It won’t take you long upon your arrival at seminary how much things may have changed from previous generations of seminary educations. One of the biggest differences is just how digital everything is. Most seminaries have some sort of online class management system through which you will track grades, assignments, schedules, and get documents and readings necessary for your classwork. Lectures are on PowerPoints that are often shared online. Likely the very first official seminary swag you’ll get is an email address.
Things have changed, for sure. But luckily, we live in a time of unparalleled resources to help you engage all the more deeply in your seminary education; resources that help you focus on what you need to focus on while letting technology do much of the heavy lifting. Here are the apps each seminarian should at least consider utilizing through the course of their education.
Okay, you’re going to seminary. You might want a good Bible app. By far, the prettiest (and most social) Bible app out there is the YouVersion Bible App. And if you want the most free translations available to you (including some translations you can’t get for free anywhere else), you should go with the BibleGateway app. But, the most powerful one by far (even if it is a little confusing when you’re first getting started) is the Logos Bible mobile app. You can do word studies, connect to commentaries, and carry a full library of books with you in a light-weight mobile interface. It’s a little limited without having bought the full desktop Logos Bible Software (which is also worth your investment), but its features are without parallel for mobile.
Similarly, as you go through your language courses, you’re going to want to flashcard app. Yes, it’s genuinely helpful to write out each vocabulary word on flashcards, but if you think you can make do without the extra reinforcement, grab an app. There are tons of apps and sites spread over the various app stores, but most of them are pretty ugly. If you have Logos Bible Software, they have an accompanying flashcard app which is gorgeous, simple, and gets the job done.
If you were raised in American Christianity (especially Protestantism), your spiritual life is probably very reading-heavy. Bible reading plans, devotionals, Christian books, etc. form much of the substance of American spirituality. But, you spend so much time reading in seminary. This makes doing more reading just to engage with God feel like a chore. Luckily, Church History has a lot of practices and modes of engaging spiritually that are more than just reading stuff. And for that, I cannot recommend highly enough the podcast/app Pray-As-You-Go. It’s a daily audio devotional. It starts out with meditative sacred music, moving into a Scripture reading, guided prayer, and reading the Scripture again. It definitely nourishes the weary soul burnt out on text.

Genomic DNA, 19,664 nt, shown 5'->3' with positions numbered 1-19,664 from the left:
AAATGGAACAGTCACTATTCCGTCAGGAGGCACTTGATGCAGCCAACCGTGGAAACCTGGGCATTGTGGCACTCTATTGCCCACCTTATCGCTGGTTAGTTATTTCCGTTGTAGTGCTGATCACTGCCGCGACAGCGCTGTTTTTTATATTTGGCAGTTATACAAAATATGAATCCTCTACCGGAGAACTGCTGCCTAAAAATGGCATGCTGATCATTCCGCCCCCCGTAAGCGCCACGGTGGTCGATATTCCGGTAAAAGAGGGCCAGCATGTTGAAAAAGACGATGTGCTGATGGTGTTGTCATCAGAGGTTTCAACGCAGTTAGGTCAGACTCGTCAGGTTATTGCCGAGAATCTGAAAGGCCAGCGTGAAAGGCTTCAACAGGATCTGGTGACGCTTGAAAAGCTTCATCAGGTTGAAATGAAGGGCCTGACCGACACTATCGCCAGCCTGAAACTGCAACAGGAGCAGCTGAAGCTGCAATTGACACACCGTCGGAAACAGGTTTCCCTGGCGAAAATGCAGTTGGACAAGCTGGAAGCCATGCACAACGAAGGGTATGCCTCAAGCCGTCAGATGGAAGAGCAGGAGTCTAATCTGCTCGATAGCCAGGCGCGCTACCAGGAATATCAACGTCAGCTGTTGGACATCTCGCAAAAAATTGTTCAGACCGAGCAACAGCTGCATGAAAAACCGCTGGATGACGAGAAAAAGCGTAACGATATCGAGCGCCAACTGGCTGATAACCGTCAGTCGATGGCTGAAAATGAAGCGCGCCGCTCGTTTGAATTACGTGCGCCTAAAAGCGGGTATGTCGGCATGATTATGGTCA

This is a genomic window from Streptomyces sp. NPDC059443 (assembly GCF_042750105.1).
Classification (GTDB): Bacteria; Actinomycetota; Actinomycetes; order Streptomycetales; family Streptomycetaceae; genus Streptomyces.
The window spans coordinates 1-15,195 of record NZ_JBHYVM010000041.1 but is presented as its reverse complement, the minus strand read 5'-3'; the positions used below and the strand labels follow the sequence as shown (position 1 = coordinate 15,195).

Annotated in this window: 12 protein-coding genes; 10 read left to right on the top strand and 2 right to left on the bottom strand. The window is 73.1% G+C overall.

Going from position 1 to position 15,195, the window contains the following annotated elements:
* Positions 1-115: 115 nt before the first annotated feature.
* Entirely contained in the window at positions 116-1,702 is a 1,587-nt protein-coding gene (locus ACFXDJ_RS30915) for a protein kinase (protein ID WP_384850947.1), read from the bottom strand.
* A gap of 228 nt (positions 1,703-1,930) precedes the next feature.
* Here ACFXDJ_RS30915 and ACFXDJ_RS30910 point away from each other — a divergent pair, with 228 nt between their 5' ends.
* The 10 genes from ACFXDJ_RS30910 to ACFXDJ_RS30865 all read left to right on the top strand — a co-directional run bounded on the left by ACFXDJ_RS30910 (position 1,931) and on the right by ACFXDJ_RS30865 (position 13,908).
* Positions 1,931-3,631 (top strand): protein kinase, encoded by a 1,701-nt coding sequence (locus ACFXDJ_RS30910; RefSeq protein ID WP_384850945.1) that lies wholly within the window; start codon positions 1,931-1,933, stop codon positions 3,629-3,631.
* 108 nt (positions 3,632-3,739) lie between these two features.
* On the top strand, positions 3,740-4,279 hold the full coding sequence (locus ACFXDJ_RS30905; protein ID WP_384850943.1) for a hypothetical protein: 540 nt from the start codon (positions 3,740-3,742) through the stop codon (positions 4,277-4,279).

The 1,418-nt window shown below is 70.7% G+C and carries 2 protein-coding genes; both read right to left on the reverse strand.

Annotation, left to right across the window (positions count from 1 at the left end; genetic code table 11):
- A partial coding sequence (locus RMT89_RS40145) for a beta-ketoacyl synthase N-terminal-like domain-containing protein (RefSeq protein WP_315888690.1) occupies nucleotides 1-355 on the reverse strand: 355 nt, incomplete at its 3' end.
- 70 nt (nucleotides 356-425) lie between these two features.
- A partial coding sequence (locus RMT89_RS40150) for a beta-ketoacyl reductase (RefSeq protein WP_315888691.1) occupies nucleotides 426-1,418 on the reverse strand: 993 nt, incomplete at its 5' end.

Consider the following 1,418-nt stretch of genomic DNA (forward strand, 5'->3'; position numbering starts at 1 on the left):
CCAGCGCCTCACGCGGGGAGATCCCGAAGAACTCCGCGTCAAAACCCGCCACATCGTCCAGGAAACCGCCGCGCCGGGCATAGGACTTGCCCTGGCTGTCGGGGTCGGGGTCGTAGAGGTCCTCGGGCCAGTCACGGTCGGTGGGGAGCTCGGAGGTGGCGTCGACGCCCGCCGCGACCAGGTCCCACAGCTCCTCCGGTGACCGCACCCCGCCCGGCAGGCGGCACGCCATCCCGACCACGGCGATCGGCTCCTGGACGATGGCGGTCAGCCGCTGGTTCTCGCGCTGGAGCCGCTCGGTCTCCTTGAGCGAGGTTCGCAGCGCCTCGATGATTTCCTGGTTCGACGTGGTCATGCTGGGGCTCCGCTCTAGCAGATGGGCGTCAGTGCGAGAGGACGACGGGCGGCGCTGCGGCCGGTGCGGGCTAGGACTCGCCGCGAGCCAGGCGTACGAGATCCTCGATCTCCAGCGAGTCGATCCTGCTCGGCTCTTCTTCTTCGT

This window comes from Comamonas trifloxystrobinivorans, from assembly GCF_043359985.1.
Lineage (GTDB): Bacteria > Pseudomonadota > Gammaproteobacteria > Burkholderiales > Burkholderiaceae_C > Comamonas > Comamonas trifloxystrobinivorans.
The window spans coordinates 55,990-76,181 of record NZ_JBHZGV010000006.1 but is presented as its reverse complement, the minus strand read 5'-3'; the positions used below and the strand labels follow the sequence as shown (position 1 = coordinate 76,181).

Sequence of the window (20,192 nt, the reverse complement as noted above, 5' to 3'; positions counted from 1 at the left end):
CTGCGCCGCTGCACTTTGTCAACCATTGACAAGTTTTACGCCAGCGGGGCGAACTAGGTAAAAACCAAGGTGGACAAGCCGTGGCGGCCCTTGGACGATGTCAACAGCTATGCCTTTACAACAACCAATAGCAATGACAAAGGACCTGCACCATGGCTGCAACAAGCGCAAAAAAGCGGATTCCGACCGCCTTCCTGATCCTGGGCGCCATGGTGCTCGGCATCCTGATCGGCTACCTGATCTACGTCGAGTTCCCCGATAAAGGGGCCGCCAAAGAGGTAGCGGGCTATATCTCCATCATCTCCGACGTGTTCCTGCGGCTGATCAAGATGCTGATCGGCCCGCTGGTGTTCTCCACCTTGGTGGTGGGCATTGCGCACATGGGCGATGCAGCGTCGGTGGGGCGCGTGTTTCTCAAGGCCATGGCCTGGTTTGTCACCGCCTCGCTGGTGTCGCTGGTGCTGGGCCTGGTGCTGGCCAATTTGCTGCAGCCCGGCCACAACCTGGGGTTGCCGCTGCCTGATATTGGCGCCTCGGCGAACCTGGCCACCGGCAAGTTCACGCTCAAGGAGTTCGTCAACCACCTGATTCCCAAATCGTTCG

Radio Station App
Different people need different things to study well. For me and many others, we need music. But if you’re like me, you kind of want to go on autopilot and let a computer pick out your song selection rather than having to figure it out yourself. I also can’t listen to anything too familiar while studying or else I get distracted. I need random, shuffled music that fits a mood or theme. For this, we need a radio app. The go-to Gold Standard in this is Pandora, though Spotify is gaining traction quickly. My personal favorite, though is Google Music. It shocks me so few people know about this. It is the best of Pandora and Spotify rolled into one and made even better. An honorable mention goes to the web service/app Focus@Will. If you’re willing to spend a few bucks a month, they have stations that are scientifically tuned to boost your concentration and focus. But regardless of your favorite, get an app and use it often.
Lastly, you want to get the Starbucks app. Because, let’s face it: you’re in seminary. That means you’re going to drink a lot of coffee. Might as well get some perks through the app while you’re at it, right?